When a person suffers an injury or develops an illness that is immediately life-threatening, a hospital with a critical care unit or intensive care unit is essential. Patients often are moved to this type of unit after an extensive procedure, such as open-heart surgery. Nurses who specialize in assisting CCU and ICU patients are assigned to these departments. Respiratory therapists also work there, as respiratory difficulty is quite common in these patients. These staff members commonly report to a physician who specializes in critical care and oversees the unit, such as the one at Lahey Hospital and Medical Center. This facility is a general medical and surgical hospital that is also a teaching hospital affiliated with a premier university. Up-to-date information on this particular organization can be found at www.Facebook.com/LaheyHospital/.
Patients staying in CCU or ICU may represent a broad range of serious health conditions. Severe strokes or lung disorders are examples. Patients with septic infections stay in this unit, as do persons with serious head injuries. They are all monitored closely so a doctor or nurse can act rapidly if anything goes wrong. Cancer patients and others who have undergone an operation or have developed complications from a serious disease stay here.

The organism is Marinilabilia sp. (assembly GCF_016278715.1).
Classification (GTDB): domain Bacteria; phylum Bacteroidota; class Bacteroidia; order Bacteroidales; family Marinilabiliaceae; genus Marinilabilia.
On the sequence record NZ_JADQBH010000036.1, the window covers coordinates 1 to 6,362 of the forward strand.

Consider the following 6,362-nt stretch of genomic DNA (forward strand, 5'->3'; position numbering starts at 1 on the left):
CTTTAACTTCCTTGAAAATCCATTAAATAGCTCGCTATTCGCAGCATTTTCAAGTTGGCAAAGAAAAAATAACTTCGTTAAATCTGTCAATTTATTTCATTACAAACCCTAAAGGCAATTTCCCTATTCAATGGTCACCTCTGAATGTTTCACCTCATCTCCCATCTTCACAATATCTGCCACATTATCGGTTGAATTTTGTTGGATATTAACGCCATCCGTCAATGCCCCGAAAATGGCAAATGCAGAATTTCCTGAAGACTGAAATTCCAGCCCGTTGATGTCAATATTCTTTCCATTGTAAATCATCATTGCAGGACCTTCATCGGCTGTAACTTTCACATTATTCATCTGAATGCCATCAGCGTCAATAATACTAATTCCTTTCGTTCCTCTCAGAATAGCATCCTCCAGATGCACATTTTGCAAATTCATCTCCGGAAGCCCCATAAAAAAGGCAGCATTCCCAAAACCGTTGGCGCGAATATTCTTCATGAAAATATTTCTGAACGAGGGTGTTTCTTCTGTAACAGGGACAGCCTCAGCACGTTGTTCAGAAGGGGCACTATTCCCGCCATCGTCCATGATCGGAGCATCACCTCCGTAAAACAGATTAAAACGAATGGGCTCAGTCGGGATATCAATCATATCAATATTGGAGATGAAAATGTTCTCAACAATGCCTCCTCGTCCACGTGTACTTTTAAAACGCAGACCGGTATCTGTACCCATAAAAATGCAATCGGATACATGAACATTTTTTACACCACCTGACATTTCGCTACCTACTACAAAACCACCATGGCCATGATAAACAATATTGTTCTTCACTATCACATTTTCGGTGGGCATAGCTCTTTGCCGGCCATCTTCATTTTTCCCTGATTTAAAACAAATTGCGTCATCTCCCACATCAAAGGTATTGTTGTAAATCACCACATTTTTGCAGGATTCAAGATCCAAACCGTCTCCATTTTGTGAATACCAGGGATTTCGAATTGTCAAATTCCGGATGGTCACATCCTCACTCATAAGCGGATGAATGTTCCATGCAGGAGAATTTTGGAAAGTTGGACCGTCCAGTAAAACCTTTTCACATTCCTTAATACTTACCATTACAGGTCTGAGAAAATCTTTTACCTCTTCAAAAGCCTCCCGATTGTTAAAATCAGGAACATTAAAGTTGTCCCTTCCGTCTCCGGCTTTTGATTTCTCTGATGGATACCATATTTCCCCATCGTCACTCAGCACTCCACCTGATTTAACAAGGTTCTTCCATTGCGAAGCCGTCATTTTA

Nurses typically only care for a few patients at one time, and equipment monitors the heart and respiratory rates along with blood pressure. The patients may be receiving intravenous fluids to keep them hydrated and their electrolytes in balance. They also may receive medication intravenously. They may need mechanical ventilation to allow them to breathe. Catheters are in place so the patients can urinate without needing to move to a bathroom.
Family members may feel distraught when they see a loved one in this situation, and the staff members in the department provide compassionate and empathetic emotional support. Relatives of these patients often stay nearby much or all of the time since they are so anxious about the person’s condition. Once the patient has improved enough to not need this intensive type of medical supervision, he or she can be transferred to another part of the hospital.